• SOS button can be worn around a seniors neck. A press of the SOS in an emergency sends a signal to a family members smart phone or that of a care giver. SOS buttons now come with a number of functions such as lighting control and smart lock opener.
  • Smart Mattress: Sends a warning if the seniors falls out of bed or if there is a wetting incident.
For more products, please review the product list a


Wednesday, November 15, 2017

A home is broken into in Canada every 90 seconds.


  1. Get a Smart Home Automation System
  2. A dog can certainly add another level of protection to your home, whether you want one in addition to or in lieu of a security system.
  3. Make it harder for robbers to break into your home at night undetected with strategic lighting.
  4. Because your home is likelier to be broken into when you're away or at night, set indoor lights on a timer to make it look like you're home. this is where a SMART HOME SYSTEM plays an important part.
  5. Whether you have a lock set, dead bolt or security chain, it's even more important to be mindful of who has access to your keys and home. HINT!! Get a SMART DOOR LOCK.
  6. Knowing your neighbors is a cheap form of home security. Well-acquainted neighbors are more likely to call you or the police when they see something fishy.
  7. Almost two-thirds of burglaries involve forced entry, which is partly due to weak door locks and mounting hardware. Don't go cheap in this area.
  8. Windows pose a unique security challenge. All an intruder has to do is break a window, reach inside, and unlock it to gain access. Get a SMART HOME DOOR AND WINDOW SENSOR ON EACH DOOR AND WINDOW.
  9. Window coverings should block onlookers from seeing inside your home. If you have sheer or transparent curtains, just make sure they're paired with another kind of window treatment that protects your privacy. A SMART HOME system can include remote control of your drapes and curtains from your smart phone.
  10. The home garage is a potentially dangerous area. Tools should be secured. It's a good idea to just keep the garage shut and off-limits when possible. Explain to your kids that it's not a play area.

Wednesday, November 8, 2017



And speaking of homes, is your home a smart home or a dumb home? Smart people make their homes smart. Why?

  • Energy savings
  • Safety for seniors
  • Safety for children
  • Never get locked out again
  • Water, gas and smoke sensors warn you on your smart phone
  • Monitors your home while on vacation or at work
Want to know more? Contact us at

Thursday, November 2, 2017


During the recent hotter than normal summer in British Columbia, there were many evacuation orders for communities and residences across the province due to forest fires. At the peak of the fires, a total of 45,000 people were evacuated leaving many homes and businesses at risk for break-ins and vandalism.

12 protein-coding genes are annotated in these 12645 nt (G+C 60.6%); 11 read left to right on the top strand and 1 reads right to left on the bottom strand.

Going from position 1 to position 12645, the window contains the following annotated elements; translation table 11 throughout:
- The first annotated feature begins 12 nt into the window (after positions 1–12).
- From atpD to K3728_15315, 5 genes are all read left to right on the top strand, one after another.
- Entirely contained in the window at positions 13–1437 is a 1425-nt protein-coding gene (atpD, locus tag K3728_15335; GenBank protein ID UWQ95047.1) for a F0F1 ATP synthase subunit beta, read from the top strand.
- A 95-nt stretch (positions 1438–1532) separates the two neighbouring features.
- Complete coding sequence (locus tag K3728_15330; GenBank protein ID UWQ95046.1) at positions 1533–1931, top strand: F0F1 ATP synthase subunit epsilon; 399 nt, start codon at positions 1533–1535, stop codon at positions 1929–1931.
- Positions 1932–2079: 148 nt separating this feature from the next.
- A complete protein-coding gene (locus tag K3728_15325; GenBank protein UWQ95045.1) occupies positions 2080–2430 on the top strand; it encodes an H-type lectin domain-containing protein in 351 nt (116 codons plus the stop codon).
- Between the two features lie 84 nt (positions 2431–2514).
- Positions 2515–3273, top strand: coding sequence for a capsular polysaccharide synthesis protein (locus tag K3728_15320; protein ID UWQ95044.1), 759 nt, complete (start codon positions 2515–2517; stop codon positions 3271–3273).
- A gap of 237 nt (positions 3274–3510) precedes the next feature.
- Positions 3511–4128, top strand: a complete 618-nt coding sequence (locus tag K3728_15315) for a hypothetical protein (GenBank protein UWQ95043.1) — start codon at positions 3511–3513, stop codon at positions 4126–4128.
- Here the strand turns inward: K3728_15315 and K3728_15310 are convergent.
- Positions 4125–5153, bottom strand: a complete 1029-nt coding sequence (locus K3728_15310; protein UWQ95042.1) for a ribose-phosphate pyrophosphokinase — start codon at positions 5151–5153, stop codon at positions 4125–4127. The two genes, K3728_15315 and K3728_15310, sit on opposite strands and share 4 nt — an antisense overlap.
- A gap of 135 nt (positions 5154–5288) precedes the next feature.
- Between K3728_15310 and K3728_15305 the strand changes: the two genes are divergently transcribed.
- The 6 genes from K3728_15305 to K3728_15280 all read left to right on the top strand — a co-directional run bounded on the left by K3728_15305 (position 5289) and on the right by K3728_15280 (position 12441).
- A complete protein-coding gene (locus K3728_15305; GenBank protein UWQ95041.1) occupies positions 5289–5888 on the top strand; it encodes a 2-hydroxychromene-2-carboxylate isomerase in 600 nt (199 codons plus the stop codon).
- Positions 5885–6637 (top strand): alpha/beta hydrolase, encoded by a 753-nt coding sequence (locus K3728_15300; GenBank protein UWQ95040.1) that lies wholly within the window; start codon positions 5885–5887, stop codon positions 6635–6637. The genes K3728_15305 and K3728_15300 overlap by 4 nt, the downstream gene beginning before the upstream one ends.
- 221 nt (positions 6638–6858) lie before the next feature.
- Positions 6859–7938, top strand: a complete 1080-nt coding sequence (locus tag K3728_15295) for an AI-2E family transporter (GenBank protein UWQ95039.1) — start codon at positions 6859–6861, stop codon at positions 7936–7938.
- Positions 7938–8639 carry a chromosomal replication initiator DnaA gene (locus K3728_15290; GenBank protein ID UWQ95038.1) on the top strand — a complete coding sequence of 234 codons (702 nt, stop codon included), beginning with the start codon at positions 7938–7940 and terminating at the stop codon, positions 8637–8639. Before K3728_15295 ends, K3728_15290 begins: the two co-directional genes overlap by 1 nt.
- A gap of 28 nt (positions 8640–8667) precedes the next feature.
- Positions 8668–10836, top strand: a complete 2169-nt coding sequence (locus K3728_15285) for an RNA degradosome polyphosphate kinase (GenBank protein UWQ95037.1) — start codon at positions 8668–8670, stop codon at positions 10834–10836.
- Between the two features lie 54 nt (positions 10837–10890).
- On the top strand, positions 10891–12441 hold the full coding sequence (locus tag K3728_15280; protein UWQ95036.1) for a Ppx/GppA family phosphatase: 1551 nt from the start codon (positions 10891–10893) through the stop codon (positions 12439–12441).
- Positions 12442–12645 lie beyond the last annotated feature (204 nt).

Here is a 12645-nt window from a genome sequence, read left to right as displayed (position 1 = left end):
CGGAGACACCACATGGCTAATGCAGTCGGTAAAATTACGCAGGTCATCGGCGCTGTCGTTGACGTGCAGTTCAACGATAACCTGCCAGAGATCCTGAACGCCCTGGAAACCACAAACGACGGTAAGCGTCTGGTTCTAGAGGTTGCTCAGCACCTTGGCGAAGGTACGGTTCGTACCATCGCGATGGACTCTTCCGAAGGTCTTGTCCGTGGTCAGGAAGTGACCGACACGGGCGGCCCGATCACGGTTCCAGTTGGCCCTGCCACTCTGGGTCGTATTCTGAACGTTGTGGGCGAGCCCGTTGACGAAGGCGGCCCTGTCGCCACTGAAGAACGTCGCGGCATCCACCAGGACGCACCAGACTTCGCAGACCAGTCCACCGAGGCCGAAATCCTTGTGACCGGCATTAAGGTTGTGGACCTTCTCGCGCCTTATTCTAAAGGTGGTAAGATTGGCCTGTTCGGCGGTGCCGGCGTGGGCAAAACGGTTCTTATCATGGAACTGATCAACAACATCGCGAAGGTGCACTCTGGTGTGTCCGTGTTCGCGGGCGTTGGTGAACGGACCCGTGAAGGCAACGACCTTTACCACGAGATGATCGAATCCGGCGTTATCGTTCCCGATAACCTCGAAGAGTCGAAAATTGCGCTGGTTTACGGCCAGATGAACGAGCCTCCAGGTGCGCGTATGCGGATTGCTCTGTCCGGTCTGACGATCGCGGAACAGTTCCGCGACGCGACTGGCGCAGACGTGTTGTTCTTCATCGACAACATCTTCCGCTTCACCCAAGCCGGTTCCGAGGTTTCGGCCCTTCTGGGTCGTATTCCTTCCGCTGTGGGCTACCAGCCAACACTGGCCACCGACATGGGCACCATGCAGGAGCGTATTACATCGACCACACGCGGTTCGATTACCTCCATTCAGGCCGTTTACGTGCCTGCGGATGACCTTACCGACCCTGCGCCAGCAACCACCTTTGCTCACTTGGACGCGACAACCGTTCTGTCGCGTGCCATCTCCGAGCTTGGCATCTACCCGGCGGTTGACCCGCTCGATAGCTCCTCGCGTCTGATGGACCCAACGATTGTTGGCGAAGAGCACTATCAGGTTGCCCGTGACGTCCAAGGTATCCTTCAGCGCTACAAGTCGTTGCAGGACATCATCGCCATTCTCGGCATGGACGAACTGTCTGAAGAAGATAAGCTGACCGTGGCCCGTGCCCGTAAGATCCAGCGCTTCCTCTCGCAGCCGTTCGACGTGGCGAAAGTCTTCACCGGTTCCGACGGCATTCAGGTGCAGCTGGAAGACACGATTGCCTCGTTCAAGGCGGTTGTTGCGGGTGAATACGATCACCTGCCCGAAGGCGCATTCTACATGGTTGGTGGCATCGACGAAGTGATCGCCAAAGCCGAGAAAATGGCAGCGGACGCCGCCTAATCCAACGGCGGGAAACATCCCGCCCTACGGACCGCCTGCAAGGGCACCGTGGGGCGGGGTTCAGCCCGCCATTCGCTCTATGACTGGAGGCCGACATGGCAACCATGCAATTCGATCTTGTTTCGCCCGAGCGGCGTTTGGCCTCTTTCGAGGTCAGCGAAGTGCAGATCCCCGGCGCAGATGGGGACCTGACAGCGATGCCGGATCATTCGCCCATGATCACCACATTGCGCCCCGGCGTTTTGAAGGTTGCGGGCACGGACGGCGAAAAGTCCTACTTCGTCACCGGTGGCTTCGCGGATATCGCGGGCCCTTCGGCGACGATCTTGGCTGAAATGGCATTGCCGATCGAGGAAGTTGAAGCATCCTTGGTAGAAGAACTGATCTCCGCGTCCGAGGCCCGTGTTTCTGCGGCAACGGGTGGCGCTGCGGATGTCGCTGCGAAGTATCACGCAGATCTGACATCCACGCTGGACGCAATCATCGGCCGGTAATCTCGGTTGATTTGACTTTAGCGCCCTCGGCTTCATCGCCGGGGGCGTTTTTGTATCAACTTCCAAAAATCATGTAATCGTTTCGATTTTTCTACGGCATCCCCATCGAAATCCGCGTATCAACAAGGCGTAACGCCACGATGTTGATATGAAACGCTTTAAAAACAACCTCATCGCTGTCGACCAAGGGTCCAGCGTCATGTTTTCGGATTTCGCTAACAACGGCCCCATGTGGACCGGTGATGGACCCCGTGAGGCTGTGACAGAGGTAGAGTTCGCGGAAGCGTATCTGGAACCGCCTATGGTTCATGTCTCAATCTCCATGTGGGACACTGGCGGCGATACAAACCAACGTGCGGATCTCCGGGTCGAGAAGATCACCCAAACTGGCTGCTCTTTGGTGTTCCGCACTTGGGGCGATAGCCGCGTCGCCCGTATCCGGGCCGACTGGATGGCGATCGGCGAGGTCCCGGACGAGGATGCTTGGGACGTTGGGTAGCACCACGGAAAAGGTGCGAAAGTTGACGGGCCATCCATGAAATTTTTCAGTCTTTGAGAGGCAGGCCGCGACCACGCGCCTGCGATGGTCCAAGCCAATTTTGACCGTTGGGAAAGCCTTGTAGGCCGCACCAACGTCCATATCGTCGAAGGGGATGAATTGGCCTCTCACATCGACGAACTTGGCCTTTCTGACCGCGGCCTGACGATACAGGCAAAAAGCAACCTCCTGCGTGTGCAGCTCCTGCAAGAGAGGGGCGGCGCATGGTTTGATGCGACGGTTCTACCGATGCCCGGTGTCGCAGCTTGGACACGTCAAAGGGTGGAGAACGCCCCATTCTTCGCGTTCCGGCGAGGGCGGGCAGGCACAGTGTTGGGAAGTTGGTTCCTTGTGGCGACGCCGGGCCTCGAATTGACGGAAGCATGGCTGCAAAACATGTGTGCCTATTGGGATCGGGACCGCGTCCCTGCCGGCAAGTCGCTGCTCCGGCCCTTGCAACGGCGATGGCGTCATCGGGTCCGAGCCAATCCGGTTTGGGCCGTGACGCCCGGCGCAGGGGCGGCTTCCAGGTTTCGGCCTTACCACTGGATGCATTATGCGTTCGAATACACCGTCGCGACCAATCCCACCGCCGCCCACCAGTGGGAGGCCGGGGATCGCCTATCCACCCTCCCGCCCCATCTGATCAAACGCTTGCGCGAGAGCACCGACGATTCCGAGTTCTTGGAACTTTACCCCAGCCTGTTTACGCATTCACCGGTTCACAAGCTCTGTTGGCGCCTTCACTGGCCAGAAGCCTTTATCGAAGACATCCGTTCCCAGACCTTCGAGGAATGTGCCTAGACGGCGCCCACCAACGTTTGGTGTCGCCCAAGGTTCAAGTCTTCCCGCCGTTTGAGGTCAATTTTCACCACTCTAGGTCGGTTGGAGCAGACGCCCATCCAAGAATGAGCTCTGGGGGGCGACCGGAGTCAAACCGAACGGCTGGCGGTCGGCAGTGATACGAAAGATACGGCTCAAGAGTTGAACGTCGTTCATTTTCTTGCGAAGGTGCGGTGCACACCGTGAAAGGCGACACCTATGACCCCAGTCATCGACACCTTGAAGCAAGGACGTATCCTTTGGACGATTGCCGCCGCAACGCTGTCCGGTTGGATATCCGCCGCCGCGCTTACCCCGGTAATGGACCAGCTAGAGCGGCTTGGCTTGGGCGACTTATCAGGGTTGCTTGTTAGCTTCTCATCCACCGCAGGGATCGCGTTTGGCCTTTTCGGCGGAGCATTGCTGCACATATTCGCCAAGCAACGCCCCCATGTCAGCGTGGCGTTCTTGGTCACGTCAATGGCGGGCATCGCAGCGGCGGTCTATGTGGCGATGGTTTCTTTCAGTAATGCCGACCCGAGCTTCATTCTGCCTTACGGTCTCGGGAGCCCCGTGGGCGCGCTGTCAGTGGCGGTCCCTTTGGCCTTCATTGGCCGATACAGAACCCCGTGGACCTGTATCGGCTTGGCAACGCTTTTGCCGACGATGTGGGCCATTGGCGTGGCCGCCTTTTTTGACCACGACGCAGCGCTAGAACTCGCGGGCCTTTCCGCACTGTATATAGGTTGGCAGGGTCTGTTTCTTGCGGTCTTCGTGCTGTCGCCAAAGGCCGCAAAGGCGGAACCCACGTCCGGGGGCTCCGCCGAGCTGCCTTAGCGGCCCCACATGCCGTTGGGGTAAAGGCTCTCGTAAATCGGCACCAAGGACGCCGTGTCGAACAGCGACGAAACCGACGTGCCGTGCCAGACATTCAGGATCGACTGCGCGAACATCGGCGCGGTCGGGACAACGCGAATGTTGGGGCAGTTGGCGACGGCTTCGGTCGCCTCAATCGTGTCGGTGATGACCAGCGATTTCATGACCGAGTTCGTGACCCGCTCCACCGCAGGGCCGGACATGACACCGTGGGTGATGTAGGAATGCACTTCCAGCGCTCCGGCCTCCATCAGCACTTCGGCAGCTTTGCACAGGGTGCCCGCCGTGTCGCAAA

With police resources stretched to maximum in many areas, there was little policing of these homes and businesses to ensure their security from those members of society who take advantage of the misfortunes of others.

There is a simple, cost effective system now on the market for people who, for whatever reason need to protect their homes of businesses when unattended. It is called a home or business security / automation system and is available through a BC company, Tecus.
Tecus Automation / Security protection is very simple to install; a virtual plug and play system requiring no hard wiring. Any home or small business owner who can screw-in a light bulb or plug in an appliance can install most components of the Tecus system. Basic protection includes closed circuit video cameras, motion detectors, an alarm, door sensors and for the more adventuress, a smart door lock. Tecus also includes an “app” for smart phones, either Android or I-Phone that allows the home or business owner to monitor the premises from anywhere where there is WIFI or 3G cellular coverage. The app allows the owner to record video, take photos and hear sound through the camera and to also point the camera remotely. This allows video and photographs to be taken that can provide police with visual images of the intruder. The owner can also talk to the intruder to advise police or security is on the way. The app also notifies the owner of any unusual movement in the premises and/or if a door or window has been opened.

Other add-ons include moisture detectors, smart door locks that permit doors to be opened remotely, drape and curtain motors that permit can create the impression of occupancy, smart appliance and lighting switches, video door security and much more.